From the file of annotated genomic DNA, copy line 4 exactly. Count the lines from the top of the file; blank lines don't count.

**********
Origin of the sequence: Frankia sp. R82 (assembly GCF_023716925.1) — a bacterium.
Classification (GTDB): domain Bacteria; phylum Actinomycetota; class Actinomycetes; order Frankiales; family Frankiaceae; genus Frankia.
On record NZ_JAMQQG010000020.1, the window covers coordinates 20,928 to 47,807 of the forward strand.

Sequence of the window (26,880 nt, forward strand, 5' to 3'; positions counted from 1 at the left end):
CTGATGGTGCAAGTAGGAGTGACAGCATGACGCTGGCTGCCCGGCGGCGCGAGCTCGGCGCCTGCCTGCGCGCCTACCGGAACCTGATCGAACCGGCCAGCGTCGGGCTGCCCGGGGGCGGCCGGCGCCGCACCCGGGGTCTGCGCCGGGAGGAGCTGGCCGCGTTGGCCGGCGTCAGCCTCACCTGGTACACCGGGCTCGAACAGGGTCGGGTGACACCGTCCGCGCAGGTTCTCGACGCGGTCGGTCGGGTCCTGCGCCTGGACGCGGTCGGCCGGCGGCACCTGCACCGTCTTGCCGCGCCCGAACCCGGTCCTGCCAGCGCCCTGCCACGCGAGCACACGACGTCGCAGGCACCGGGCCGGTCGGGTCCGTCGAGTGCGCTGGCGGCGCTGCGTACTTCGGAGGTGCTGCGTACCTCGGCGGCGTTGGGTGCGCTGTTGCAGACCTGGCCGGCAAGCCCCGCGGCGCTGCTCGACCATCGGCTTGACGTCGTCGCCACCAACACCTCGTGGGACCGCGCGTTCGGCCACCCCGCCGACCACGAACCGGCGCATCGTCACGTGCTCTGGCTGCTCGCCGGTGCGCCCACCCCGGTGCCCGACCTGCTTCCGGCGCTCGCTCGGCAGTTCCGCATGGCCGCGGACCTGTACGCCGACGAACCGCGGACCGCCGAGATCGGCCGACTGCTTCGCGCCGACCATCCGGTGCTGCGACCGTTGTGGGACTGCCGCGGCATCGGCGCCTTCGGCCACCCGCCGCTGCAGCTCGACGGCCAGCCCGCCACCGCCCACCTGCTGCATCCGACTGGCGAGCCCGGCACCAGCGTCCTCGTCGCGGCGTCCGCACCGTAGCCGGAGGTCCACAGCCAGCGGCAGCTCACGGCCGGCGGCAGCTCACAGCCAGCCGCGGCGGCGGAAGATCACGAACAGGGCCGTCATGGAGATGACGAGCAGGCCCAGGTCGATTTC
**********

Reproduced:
Sequence of the window (26,880 nt, forward strand, 5' to 3'; positions counted from 1 at the left end):